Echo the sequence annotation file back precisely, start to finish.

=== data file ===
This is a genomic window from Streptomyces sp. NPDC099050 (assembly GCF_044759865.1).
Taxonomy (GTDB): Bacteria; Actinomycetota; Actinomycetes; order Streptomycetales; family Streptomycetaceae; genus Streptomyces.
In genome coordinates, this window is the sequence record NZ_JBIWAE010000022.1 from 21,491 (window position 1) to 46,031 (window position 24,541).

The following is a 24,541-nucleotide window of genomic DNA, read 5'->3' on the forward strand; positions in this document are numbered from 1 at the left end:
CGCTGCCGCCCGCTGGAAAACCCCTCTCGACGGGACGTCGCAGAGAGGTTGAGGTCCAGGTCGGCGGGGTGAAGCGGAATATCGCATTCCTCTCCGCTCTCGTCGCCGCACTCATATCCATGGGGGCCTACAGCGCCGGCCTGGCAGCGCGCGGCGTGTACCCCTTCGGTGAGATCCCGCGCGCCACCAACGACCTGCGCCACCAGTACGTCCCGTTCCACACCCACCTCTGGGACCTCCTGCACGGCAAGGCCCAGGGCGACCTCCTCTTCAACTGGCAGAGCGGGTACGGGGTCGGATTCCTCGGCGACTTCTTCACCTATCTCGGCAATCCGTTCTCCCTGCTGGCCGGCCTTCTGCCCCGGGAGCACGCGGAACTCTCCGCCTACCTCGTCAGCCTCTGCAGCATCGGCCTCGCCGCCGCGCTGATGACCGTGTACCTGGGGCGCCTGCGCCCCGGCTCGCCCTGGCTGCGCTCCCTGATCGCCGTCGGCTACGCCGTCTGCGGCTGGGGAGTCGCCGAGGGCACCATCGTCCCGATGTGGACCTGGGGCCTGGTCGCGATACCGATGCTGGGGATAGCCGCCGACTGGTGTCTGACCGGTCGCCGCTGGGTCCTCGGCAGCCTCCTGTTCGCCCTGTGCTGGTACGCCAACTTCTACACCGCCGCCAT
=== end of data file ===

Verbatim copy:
This is a genomic window from Streptomyces sp. NPDC099050 (assembly GCF_044759865.1).
Taxonomy (GTDB): Bacteria; Actinomycetota; Actinomycetes; order Streptomycetales; family Streptomycetaceae; genus Streptomyces.
In genome coordinates, this window is the sequence record NZ_JBIWAE010000022.1 from 21,491 (window position 1) to 46,031 (window position 24,541).

The following is a 24,541-nucleotide window of genomic DNA, read 5'->3' on the forward strand; positions in this document are numbered from 1 at the left end:
CGCTGCCGCCCGCTGGAAAACCCCTCTCGACGGGACGTCGCAGAGAGGTTGAGGTCCAGGTCGGCGGGGTGAAGCGGAATATCGCATTCCTCTCCGCTCTCGTCGCCGCACTCATATCCATGGGGGCCTACAGCGCCGGCCTGGCAGCGCGCGGCGTGTACCCCTTCGGTGAGATCCCGCGCGCCACCAACGACCTGCGCCACCAGTACGTCCCGTTCCACACCCACCTCTGGGACCTCCTGCACGGCAAGGCCCAGGGCGACCTCCTCTTCAACTGGCAGAGCGGGTACGGGGTCGGATTCCTCGGCGACTTCTTCACCTATCTCGGCAATCCGTTCTCCCTGCTGGCCGGCCTTCTGCCCCGGGAGCACGCGGAACTCTCCGCCTACCTCGTCAGCCTCTGCAGCATCGGCCTCGCCGCCGCGCTGATGACCGTGTACCTGGGGCGCCTGCGCCCCGGCTCGCCCTGGCTGCGCTCCCTGATCGCCGTCGGCTACGCCGTCTGCGGCTGGGGAGTCGCCGAGGGCACCATCGTCCCGATGTGGACCTGGGGCCTGGTCGCGATACCGATGCTGGGGATAGCCGCCGACTGGTGTCTGACCGGTCGCCGCTGGGTCCTCGGCAGCCTCCTGTTCGCCCTGTGCTGGTACGCCAACTTCTACACCGCCGCCAT